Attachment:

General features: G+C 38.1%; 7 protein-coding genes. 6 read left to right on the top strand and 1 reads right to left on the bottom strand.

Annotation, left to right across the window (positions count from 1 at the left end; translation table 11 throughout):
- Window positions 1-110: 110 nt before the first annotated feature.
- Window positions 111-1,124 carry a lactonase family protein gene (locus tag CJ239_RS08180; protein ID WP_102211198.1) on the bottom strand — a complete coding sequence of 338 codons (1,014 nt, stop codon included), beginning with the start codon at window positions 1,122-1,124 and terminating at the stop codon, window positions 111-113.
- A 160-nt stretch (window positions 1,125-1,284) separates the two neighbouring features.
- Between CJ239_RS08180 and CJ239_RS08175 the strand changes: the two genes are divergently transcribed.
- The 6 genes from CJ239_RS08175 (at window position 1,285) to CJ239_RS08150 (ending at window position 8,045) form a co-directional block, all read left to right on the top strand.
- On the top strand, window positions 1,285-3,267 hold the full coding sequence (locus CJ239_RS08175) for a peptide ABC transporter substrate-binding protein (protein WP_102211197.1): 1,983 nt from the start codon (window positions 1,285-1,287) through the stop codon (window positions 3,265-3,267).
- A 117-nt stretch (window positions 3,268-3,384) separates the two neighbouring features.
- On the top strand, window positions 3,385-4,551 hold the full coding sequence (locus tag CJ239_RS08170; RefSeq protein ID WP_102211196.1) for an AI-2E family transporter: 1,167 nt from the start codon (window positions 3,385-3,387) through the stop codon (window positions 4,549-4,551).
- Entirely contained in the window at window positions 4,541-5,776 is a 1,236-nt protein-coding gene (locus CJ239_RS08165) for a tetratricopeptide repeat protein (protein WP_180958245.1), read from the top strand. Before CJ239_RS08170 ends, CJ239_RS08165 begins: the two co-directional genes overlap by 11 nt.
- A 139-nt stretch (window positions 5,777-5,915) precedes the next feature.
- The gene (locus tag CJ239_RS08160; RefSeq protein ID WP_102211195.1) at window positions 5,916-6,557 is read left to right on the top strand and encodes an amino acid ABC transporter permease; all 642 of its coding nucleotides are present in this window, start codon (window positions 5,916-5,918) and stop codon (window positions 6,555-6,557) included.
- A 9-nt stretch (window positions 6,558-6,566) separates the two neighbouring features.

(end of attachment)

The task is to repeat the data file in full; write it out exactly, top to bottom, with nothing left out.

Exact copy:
General features: G+C 38.1%; 7 protein-coding genes. 6 read left to right on the top strand and 1 reads right to left on the bottom strand.

Annotation, left to right across the window (positions count from 1 at the left end; translation table 11 throughout):
- Window positions 1-110: 110 nt before the first annotated feature.
- Window positions 111-1,124 carry a lactonase family protein gene (locus tag CJ239_RS08180; protein ID WP_102211198.1) on the bottom strand — a complete coding sequence of 338 codons (1,014 nt, stop codon included), beginning with the start codon at window positions 1,122-1,124 and terminating at the stop codon, window positions 111-113.
- A 160-nt stretch (window positions 1,125-1,284) separates the two neighbouring features.
- Between CJ239_RS08180 and CJ239_RS08175 the strand changes: the two genes are divergently transcribed.
- The 6 genes from CJ239_RS08175 (at window position 1,285) to CJ239_RS08150 (ending at window position 8,045) form a co-directional block, all read left to right on the top strand.
- On the top strand, window positions 1,285-3,267 hold the full coding sequence (locus CJ239_RS08175) for a peptide ABC transporter substrate-binding protein (protein WP_102211197.1): 1,983 nt from the start codon (window positions 1,285-1,287) through the stop codon (window positions 3,265-3,267).
- A 117-nt stretch (window positions 3,268-3,384) separates the two neighbouring features.
- On the top strand, window positions 3,385-4,551 hold the full coding sequence (locus tag CJ239_RS08170; RefSeq protein ID WP_102211196.1) for an AI-2E family transporter: 1,167 nt from the start codon (window positions 3,385-3,387) through the stop codon (window positions 4,549-4,551).
- Entirely contained in the window at window positions 4,541-5,776 is a 1,236-nt protein-coding gene (locus CJ239_RS08165) for a tetratricopeptide repeat protein (protein WP_180958245.1), read from the top strand. Before CJ239_RS08170 ends, CJ239_RS08165 begins: the two co-directional genes overlap by 11 nt.
- A 139-nt stretch (window positions 5,777-5,915) precedes the next feature.
- The gene (locus tag CJ239_RS08160; RefSeq protein ID WP_102211195.1) at window positions 5,916-6,557 is read left to right on the top strand and encodes an amino acid ABC transporter permease; all 642 of its coding nucleotides are present in this window, start codon (window positions 5,916-5,918) and stop codon (window positions 6,555-6,557) included.
- A 9-nt stretch (window positions 6,558-6,566) separates the two neighbouring features.